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Is lowering employee's self-esteem a practised management technique?

This question has been put on hold for being unclear, but I thought it seems like a pretty straight forward question, (even if it does apparently irk some rankles).

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The best Workplace Stack Exchange questions are about real, everyday problems that people face in the workplace and that attract objective, fact-based answers, or answers based on experiences backed up either with an explanation or with reference material to help support assertions.

Questions that don't involve a real problems are difficult to handle objectively on our platform. Such questions tend to devolve into discussion, either in comments or in answers themselves (which should be used only to provide full, standalone answers to the question).

What kind of questions should I not ask here?

Avoid asking questions that are subjective, argumentative, or require extended discussion. This is not a discussion board, this is a place for questions that can be answered!

You've presented interesting ideas, and it is an interesting topic, but the essence of the question is to simply confirm something that you believe to be true. So far, there's one good answer, based on direct personal experience, but after that, things become a little unclear:

  • There's one detailed answer that includes some data related to public schools. The question appears to ask for studies related to a certain bad management practice, and it's not clear how this data justifies such actions. I suspect this could be clarified with some edits from the answerer.

  • The two answers at the bottom basically speculate. They're best guesses, and they are not what we're looking for according to the how should I answer section in the help center.

With that said, it may be possible to focus the question a little more strongly on a clear goal. Here's what I suggest:

  • In the section where you talk about this being a good technique, you mention Google. It's not clear whether you're suggesting Google practices these techniques or that they don't practice them. I'd suggest clarifying that part or possibly even removing the company name as different people react differently to these company names. In short, try to stick to facts, things known to be true to avoid biasing answers or distracting answerers from the goal of the question.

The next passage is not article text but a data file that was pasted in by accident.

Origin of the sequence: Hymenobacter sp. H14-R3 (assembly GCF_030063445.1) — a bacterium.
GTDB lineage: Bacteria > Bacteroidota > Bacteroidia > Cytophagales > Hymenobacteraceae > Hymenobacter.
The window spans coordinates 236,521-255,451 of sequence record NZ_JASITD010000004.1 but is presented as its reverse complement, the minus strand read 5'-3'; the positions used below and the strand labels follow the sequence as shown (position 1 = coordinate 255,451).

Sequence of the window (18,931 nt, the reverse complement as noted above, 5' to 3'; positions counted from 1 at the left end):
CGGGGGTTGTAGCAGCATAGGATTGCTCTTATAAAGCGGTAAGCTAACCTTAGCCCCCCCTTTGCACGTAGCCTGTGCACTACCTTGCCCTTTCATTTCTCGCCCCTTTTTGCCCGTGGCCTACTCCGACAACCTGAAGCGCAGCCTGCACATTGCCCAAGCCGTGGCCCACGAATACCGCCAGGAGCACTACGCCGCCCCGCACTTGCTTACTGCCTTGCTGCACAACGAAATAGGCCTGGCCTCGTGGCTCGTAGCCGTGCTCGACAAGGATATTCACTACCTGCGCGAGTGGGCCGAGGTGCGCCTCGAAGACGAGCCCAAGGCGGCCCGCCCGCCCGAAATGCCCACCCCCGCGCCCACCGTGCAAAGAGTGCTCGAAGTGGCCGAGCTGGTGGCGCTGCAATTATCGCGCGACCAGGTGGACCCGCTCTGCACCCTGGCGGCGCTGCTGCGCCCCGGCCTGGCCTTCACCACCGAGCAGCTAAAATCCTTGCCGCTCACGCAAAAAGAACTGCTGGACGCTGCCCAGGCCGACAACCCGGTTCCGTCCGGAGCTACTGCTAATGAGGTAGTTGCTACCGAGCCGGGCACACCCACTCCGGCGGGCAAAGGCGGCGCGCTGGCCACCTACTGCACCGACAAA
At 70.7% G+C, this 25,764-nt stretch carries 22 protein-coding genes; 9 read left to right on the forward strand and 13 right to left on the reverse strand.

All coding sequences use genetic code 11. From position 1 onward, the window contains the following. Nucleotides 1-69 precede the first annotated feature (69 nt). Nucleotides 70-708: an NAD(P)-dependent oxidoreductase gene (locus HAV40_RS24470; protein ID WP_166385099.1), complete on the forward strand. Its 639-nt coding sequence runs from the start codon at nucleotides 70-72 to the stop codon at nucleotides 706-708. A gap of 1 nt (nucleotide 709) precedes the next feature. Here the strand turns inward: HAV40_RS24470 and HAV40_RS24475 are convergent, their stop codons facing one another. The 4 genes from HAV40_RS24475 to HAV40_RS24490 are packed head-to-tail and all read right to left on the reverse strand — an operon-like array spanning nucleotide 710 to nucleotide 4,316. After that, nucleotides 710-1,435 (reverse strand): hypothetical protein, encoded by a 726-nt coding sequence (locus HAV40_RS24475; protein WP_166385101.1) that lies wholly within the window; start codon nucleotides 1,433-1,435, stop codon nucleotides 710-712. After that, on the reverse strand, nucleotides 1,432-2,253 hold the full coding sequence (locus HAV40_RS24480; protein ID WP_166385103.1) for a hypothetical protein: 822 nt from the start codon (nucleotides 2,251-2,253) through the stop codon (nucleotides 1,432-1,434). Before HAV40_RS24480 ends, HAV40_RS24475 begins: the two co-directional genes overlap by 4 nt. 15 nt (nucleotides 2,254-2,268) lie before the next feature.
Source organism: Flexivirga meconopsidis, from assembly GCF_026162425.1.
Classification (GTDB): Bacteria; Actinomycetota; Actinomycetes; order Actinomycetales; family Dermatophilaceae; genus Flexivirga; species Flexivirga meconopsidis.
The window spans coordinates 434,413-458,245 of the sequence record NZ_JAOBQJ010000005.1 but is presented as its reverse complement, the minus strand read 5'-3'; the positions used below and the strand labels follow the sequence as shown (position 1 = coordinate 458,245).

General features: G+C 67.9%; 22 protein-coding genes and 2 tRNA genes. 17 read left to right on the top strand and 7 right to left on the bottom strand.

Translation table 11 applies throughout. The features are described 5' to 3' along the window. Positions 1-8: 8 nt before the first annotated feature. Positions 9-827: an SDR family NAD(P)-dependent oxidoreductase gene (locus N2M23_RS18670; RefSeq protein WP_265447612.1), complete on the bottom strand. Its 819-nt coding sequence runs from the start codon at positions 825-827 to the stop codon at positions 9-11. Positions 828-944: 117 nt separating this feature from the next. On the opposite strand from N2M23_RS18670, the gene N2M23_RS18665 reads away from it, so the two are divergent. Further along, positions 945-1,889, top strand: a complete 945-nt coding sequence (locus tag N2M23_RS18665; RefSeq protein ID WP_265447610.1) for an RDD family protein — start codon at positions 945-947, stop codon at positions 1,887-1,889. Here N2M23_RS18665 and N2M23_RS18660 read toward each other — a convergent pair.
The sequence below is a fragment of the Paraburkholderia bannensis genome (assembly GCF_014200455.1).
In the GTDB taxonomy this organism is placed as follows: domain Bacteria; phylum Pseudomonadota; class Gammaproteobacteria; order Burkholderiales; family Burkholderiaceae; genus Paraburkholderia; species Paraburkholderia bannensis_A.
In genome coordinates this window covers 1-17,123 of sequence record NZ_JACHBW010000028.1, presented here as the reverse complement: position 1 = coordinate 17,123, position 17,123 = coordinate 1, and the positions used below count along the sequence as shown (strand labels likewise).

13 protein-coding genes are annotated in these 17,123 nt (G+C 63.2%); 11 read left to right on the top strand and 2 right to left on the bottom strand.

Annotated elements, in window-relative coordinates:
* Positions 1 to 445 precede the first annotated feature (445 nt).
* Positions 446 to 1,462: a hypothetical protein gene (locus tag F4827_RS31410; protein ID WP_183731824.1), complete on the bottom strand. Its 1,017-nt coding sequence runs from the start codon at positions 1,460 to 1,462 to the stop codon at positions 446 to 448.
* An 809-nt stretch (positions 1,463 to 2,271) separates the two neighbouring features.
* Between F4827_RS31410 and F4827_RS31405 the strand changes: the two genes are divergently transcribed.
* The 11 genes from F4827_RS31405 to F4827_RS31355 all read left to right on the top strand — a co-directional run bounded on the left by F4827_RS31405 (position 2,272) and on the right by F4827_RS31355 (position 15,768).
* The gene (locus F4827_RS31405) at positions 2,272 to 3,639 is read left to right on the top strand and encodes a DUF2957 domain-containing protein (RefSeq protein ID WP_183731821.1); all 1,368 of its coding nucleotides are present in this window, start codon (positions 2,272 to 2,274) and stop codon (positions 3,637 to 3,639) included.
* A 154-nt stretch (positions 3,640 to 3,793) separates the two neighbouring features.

• Instead of confirming what you believe to be true, your question might have even more value if you can focus on ways to combat this management technique. I suspect you're asking this question because you are either facing this problem as a manager yourself, or you're facing it as an employee working for such a manager. Focusing on providing details about your specific problem (assuming you are facing this problem) will lead to solutions to that problem.

As a community dedicated to questions about navigating the professional workplace, I'd like to see us make more use out of the tools provided by Stack Exchange. Our chat room is a great place to hold in-depth discussion about the pitfalls of different management topics and to share research. As our site continues to grow, chat will play an important role in filling the gaps that can't be filled on the Q&A portion of the site.

Also, we've been talking about starting a community blog, and the results of research about bad management practices and how to overcome them (as a manager yourself) or how to effectively deal with them (as an employee) could arguably make for a great article.

As much as I'd like to give you more ideas to make this work here in the Q&A portion of the site, I honestly don't think it can work in the way that you're hoping to. Speculative questions are great for learning and great for discussion, but these tend to do a lot better in areas more fit for discussion. Hope this helps and thanks for participating.

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I think the question was clear, but very odd.

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    What wasn't clear is the problem to be solved. That's what is missing from speculative questions. Feel free to make some edits if you happen to see the problem and can make that more clear. I suspect the asker may be the person to do that in this case, but feel free to give it a shot. – jmort253 Apr 14 '14 at 0:28
  • Fair enough. The question was "Is there any evidence that management actively discuss and practise this technique?" I think that's a clear question demanding a yes or no answer. While I think it was really not a serious question and that it probably deserved to be closed, I think the reason for closing was perhaps not 100% appropriate. If it were closed as "not a useful question", that would have been appropriate. – Joe Strazzere Apr 14 '14 at 0:34
  • "Is there any evidence" kind questions are a slippery road. Since asker doesn't know, there's always a chance that there is an overwhelming amount of evidence, so that question may have 20... 30... 50 nice authoritative "equally valid" answers. As an answerer, my own experience with gimme evidence questions at Workplace was rather negative. Yeah I've got some of 'em repz, but it left a pretty bitter taste in my mouth, I tend to avoid answering these since – gnat Apr 14 '14 at 5:43
  • Looking at this comment, the question itself apparently doesn't seem to match the answers, geekrunner was looking for. – CMW Apr 14 '14 at 8:55

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